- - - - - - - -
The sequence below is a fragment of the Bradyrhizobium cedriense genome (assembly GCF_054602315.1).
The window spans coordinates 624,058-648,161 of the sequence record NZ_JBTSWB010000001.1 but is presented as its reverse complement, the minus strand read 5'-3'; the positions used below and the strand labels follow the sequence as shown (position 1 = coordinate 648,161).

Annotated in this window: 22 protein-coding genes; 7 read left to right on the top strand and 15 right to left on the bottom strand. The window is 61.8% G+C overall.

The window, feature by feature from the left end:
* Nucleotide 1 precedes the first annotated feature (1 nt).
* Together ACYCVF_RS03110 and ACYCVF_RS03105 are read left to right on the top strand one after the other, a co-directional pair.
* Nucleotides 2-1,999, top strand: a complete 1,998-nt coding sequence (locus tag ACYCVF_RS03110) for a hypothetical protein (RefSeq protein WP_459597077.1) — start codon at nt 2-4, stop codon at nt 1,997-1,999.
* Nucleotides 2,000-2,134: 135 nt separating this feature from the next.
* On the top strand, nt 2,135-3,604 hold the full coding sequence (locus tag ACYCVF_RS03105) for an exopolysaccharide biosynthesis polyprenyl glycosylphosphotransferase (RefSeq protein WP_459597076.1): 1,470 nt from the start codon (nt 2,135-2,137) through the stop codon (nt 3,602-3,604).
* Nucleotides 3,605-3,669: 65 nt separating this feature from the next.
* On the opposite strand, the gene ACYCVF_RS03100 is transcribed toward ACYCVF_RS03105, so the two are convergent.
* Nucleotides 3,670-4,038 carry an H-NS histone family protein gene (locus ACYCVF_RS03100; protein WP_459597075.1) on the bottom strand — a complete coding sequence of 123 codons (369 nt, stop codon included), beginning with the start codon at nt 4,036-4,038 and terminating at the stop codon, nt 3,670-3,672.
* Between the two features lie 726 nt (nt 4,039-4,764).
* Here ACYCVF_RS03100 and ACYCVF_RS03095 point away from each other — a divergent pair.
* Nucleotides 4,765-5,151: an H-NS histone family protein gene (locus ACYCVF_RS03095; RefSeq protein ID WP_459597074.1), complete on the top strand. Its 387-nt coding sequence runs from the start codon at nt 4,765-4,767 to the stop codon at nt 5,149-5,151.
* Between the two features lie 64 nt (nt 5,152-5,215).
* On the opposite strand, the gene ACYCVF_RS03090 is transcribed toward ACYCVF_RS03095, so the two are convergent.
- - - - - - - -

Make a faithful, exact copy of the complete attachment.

The sequence below is a fragment of the Bradyrhizobium cedriense genome (assembly GCF_054602315.1).
The window spans coordinates 624,058-648,161 of the sequence record NZ_JBTSWB010000001.1 but is presented as its reverse complement, the minus strand read 5'-3'; the positions used below and the strand labels follow the sequence as shown (position 1 = coordinate 648,161).

Annotated in this window: 22 protein-coding genes; 7 read left to right on the top strand and 15 right to left on the bottom strand. The window is 61.8% G+C overall.

The window, feature by feature from the left end:
* Nucleotide 1 precedes the first annotated feature (1 nt).
* Together ACYCVF_RS03110 and ACYCVF_RS03105 are read left to right on the top strand one after the other, a co-directional pair.
* Nucleotides 2-1,999, top strand: a complete 1,998-nt coding sequence (locus tag ACYCVF_RS03110) for a hypothetical protein (RefSeq protein WP_459597077.1) — start codon at nt 2-4, stop codon at nt 1,997-1,999.
* Nucleotides 2,000-2,134: 135 nt separating this feature from the next.
* On the top strand, nt 2,135-3,604 hold the full coding sequence (locus tag ACYCVF_RS03105) for an exopolysaccharide biosynthesis polyprenyl glycosylphosphotransferase (RefSeq protein WP_459597076.1): 1,470 nt from the start codon (nt 2,135-2,137) through the stop codon (nt 3,602-3,604).
* Nucleotides 3,605-3,669: 65 nt separating this feature from the next.
* On the opposite strand, the gene ACYCVF_RS03100 is transcribed toward ACYCVF_RS03105, so the two are convergent.
* Nucleotides 3,670-4,038 carry an H-NS histone family protein gene (locus ACYCVF_RS03100; protein WP_459597075.1) on the bottom strand — a complete coding sequence of 123 codons (369 nt, stop codon included), beginning with the start codon at nt 4,036-4,038 and terminating at the stop codon, nt 3,670-3,672.
* Between the two features lie 726 nt (nt 4,039-4,764).
* Here ACYCVF_RS03100 and ACYCVF_RS03095 point away from each other — a divergent pair.
* Nucleotides 4,765-5,151: an H-NS histone family protein gene (locus ACYCVF_RS03095; RefSeq protein ID WP_459597074.1), complete on the top strand. Its 387-nt coding sequence runs from the start codon at nt 4,765-4,767 to the stop codon at nt 5,149-5,151.
* Between the two features lie 64 nt (nt 5,152-5,215).
* On the opposite strand, the gene ACYCVF_RS03090 is transcribed toward ACYCVF_RS03095, so the two are convergent.